|Woods, Emilie J|
Submitted to: Intl Symposium on the Role of Soy in Preventing/Treating Chronic Disease
Publication Type: Abstract Only
Publication Acceptance Date: 11/7/2001
Publication Date: N/A
Citation: N/A Interpretive Summary:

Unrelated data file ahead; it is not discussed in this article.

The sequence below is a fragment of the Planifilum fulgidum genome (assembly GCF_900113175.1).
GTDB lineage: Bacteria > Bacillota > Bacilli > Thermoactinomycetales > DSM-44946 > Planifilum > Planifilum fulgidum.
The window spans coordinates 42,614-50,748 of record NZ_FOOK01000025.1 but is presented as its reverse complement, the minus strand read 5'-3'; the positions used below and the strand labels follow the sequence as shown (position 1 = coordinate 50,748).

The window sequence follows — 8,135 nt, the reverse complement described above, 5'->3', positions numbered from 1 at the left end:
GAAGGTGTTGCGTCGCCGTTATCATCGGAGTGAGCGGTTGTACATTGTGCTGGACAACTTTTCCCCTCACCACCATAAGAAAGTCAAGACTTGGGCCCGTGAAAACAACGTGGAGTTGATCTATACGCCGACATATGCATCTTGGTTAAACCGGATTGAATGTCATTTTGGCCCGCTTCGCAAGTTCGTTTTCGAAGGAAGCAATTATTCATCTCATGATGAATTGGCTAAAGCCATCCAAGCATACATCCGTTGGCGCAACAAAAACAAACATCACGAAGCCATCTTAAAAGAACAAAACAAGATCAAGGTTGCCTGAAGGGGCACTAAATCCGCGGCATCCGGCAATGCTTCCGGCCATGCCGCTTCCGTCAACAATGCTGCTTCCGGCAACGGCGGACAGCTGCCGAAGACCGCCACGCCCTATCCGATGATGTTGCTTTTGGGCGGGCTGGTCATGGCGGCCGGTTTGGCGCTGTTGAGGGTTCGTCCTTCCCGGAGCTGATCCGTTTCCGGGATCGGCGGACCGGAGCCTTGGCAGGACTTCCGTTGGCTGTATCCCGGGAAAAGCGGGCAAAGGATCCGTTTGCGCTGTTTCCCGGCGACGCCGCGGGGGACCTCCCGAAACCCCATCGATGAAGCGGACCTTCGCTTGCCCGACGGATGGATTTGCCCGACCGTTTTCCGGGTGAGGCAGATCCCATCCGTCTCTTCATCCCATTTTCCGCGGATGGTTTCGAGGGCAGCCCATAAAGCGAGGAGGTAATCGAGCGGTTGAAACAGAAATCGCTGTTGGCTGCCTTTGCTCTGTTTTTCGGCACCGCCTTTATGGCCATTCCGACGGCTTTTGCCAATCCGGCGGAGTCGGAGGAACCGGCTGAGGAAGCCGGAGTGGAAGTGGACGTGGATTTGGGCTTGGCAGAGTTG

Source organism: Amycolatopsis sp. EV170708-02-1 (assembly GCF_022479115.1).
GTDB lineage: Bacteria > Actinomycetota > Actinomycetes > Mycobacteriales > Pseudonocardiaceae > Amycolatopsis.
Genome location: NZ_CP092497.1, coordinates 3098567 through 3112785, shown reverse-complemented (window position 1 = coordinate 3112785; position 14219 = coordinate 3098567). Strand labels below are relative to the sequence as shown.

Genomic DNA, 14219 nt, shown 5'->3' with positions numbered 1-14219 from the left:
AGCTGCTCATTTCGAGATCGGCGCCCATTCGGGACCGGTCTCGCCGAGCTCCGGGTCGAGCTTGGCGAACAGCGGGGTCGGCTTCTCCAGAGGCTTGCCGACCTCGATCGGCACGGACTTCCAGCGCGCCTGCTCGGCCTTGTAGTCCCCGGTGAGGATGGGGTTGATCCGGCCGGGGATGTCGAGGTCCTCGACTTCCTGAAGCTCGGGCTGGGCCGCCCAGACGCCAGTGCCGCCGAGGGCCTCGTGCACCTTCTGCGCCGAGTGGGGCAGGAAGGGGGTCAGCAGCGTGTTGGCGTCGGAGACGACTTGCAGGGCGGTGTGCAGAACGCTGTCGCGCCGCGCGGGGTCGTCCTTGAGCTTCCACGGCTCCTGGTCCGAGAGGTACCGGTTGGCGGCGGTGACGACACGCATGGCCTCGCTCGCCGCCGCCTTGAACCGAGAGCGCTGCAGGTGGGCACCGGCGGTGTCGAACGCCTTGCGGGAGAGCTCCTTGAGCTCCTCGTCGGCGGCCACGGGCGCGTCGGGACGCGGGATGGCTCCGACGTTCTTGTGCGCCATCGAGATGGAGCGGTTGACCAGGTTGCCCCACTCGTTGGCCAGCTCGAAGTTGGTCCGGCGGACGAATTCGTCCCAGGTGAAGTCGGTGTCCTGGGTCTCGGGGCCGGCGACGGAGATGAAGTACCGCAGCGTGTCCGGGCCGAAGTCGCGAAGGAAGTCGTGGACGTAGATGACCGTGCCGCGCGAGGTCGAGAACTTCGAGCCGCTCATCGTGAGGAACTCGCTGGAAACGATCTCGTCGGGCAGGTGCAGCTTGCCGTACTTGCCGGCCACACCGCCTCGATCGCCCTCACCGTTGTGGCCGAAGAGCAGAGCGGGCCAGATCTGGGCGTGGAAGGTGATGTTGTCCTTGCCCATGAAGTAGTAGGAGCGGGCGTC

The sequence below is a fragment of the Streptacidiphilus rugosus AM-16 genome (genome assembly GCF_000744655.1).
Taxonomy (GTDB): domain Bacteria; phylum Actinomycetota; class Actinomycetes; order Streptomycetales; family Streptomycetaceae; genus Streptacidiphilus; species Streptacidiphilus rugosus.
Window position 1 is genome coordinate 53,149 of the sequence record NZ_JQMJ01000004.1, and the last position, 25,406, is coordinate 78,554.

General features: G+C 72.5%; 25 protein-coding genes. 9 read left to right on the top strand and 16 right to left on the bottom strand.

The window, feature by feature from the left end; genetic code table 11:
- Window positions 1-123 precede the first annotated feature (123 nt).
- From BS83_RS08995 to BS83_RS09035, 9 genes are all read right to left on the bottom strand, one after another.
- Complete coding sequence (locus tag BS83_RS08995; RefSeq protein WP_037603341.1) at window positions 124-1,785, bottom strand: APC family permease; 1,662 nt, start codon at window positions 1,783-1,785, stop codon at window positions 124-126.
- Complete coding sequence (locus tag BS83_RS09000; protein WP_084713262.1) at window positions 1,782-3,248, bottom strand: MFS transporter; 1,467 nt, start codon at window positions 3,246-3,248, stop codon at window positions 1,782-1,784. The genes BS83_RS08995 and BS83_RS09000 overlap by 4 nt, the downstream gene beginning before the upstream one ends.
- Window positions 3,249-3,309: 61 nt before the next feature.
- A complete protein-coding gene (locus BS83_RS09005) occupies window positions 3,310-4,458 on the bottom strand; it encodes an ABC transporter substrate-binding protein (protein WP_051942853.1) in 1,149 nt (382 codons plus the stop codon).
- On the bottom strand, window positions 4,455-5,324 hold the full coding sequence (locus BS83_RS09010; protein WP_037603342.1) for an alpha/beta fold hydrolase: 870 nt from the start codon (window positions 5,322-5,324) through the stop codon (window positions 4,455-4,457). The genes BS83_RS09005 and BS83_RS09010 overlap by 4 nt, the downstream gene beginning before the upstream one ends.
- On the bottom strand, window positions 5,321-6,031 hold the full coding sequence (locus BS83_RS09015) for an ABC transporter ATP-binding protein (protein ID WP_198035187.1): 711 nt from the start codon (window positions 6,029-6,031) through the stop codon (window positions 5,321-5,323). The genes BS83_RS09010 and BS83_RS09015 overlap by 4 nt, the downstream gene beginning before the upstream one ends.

Technical Abstract: Research has just begun to determine how the phytochemicals found in foods work to prevent certain chronic diseases such as cancer. Interest in fractions from soy containing isoflavones has grown due to their functional implication as phytoestrogens and anticancer agents in human diets. However, many of these fractions contain complex mixtures of potentially active phytochemicals, including proteins, carbohydrates, phenolic acids, up to three different glycoside forms of three separate isoflavone aglycones, and up to twenty different glycoside forms of two to three sapogenol aglycones. Methods for the separation, identification and quantification of isoflavones and saponins in soy extracts have been enhanced to yield pure phytochemicals for bioassays and more accurate results. For bioassay assessment of these compounds, a microplate assay measuring DNA damage in cultured mammalian cells using a modified single gel electrophoresis (SCGE) assay was used to determine the repression of 2-acetoxyacetylaminofluorene (2-AAAF) induced damage, and another microplate assay was used to examine the suppression of growth of cultured human HT-29 colon cancer cells. Daidzein and glycitin expressed antigenotoxic activity but genistin and genistein enhanced DNA damage. The isoflavones all demonstrated growth supression of the HT-29 cells, but differed in the range they suppress the growth. The soy B group saponins have been shown to effectively repress 2-AAAF-induced damage. Many biological studies have been conducted with isolated fractions from plant materials, but the actual functional mechanisms cannot be determined unless each is evaluated.